Barabar Caves - Features & Parts
By : Neha Dhyani
Updated : May 18, 2022, 4:48
The Barabar Caves are located in Bihar's Jehanabad district in the hills of Barabar. These caves are the oldest examples of India's Mauryan rock-cut building. There are four caverns in Barabar that date back to Ashoka's era (273-232 BC) and his grandson Dasaratha's reign and were originally constructed for the Ajeevika sect.
Features of the Barabar Caves
The Barabar Caves were constructed by Emperor Ashoka for the benefit of Ajivika ascetics and are hence recognised as the Ajivika sect's birthplace. Barabar Hill's caverns are Buddhist caves. There are a few Hindu and Jain statues as well.
Two kilometres away from the Barabar Hills Caverns (which include four caves) are the Nagarjuna Hills (which have three caves). The Barabar Caves include the Lomas Rishi Cave, Sudama Caves, Vishwakarma Caves, and Karan Chaupar Caves.
Barabar Hill's caverns are the world's oldest rock-cut caves. The Barabar Caves were cut from a single solid granite block.
The Barabar Caves were constructed date back to the Mauryan Empire in the 3rd century BC (322 BCE -185 BCE).
Parts of the Barabar Caves
Lomas Rishi Cave
- On the southern edge of the Barabar hills are the Barabar Caves, commonly known as the Grotto of Lomas Rishi.
- The rock-cut Lomas Rishi Cave was excavated out as a refuge.
- It is the earliest surviving example of the ogee-shaped Chandrashala or Chaitya Arch, a common element of Indian art and rock-cut architecture for centuries.
- The arch-like exterior of Lomas Rishi Cave is a magnificent replica of monks' wood and thatch houses.
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- Sudama Caves are located on the left side of the Barabar Hills, close to the Lomas Rishi Caves.
- According to an inscription at its entrance, the Sudama cave was maybe the first cave dug in the Barabar region.
- The roof of the Sudama cave is arched. It has a rectangular mandap within a vaulted circular chamber.
- The inside walls of Sudama Caverns are a feat of engineering. A mirror image is created by the granite's incredibly smooth and polished surface.
- The Vishwakarma Cave is made up of two rectangular halls, the same as the other Barabar Caves. Like an expanded porch, the space is exposed to the outside.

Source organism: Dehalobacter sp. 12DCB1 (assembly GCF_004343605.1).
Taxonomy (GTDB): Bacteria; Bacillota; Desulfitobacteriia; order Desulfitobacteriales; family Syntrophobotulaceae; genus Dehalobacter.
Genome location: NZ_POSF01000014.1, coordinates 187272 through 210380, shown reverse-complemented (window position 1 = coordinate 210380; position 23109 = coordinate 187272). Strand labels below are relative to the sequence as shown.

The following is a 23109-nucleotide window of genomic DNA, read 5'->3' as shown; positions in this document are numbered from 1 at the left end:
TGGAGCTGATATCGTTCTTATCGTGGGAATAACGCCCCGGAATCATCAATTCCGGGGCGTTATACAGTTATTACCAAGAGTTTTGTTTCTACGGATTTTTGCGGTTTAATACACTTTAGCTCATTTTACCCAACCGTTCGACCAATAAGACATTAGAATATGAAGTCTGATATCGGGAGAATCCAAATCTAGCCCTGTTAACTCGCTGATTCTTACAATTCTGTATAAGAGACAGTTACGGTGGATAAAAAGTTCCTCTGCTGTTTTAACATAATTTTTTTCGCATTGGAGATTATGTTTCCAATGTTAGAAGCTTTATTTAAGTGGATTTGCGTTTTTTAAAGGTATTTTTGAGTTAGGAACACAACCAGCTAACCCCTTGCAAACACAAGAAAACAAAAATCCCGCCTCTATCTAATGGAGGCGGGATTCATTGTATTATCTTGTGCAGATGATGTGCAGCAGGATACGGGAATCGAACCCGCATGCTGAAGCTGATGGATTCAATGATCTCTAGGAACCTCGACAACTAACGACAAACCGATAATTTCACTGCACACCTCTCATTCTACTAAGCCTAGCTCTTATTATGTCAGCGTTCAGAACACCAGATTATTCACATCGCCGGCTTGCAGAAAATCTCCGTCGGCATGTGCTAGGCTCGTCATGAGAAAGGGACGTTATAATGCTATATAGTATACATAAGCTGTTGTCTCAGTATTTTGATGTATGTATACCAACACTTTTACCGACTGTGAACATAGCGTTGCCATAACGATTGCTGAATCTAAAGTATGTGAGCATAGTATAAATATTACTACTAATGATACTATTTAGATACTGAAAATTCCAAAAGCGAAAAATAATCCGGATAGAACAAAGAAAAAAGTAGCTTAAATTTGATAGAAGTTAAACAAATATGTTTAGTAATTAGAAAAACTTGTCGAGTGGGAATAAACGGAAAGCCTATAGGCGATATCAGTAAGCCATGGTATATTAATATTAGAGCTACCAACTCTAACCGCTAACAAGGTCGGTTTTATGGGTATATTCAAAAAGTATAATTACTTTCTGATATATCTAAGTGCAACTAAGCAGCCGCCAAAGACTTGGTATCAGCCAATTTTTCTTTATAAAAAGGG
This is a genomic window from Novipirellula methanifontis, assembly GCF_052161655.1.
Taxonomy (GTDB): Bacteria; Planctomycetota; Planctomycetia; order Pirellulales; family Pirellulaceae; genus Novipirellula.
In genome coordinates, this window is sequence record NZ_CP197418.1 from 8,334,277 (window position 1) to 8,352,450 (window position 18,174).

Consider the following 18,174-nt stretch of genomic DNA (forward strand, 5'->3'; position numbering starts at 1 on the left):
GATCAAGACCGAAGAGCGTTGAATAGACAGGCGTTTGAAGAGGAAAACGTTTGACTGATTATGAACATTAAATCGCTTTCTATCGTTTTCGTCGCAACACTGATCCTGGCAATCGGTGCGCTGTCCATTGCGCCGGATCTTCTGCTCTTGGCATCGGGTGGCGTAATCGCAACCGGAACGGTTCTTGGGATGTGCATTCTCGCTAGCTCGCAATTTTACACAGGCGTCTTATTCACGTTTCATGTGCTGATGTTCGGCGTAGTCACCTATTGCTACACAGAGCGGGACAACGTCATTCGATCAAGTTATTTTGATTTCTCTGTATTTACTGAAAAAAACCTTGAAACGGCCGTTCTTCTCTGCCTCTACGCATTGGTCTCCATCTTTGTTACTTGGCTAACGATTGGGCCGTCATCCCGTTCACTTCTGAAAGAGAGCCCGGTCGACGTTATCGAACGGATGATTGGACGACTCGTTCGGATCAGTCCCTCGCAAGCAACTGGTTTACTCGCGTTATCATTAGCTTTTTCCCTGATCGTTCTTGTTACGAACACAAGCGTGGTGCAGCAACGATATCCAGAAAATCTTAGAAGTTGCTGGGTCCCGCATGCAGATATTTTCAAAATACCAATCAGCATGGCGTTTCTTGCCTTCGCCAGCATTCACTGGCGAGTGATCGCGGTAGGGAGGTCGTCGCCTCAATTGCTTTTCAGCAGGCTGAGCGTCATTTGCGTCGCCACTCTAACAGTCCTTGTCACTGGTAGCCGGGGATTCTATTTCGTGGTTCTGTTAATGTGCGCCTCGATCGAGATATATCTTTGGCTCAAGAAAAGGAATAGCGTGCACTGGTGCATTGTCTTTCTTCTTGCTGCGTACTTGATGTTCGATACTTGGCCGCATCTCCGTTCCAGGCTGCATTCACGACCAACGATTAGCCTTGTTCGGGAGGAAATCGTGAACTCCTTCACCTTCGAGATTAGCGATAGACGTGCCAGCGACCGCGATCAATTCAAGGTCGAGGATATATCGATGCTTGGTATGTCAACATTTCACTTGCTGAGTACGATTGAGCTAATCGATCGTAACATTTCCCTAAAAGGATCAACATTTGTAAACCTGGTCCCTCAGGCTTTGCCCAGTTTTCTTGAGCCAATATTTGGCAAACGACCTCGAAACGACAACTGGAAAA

- The other name for the Vishwakarma Caves is Vishwamitra Caves.
- The Vishwakarma Cave was presented to Ajivikas during Ashoka's 12th year of rule.
- It is the only cave in the series that excludes inscriptions from after Ashoka's reign.
Karan Chaupar Caves
- The northern edge of the Barabar Hills is the location of Karan Cahupar.
- It is engraved with an Ashoka inscription from the 19th year of his reign.
- An inscription unearthed at the cave's entrance describes the Buddhist practice of retiring (Vassavasa) during the monsoons.
- The inverted swastika at the end of the inscription indicates that this cave, one of the four Barabar Caves, was only available to Buddhist monks.
The Barabar Caves exist in a wide range of forms and sizes. There are no other rock-cut caves in India that are as old as these, and others made in succeeding centuries demonstrate their craftsmen's constant growth in technical skill and design. As a result, the Barabar Caves might be considered the beginning of India's rock-cut architectural history.
FAQs on Barabar Caves
Q1. Who designed and developed the Barabar Caves?
Ans. Emperor Ashoka designed and developed the Barabar Caves.
Q2. Who gave Ajivikas the Barabar Caves?
Ans. Emperor Ashoka gave Ajivikas the Barabar Caves.
Q3. What is the location of the Barabar Caves?
Ans. The Barabar Caves are located in Makhdumpur, Bihar.
Q4. What use did the Barabar Caves serve?
Ans. The Barabar Caves are a major tourist attraction in Gaya, and they provide evidence of the once-dominant religious order Ajivikas.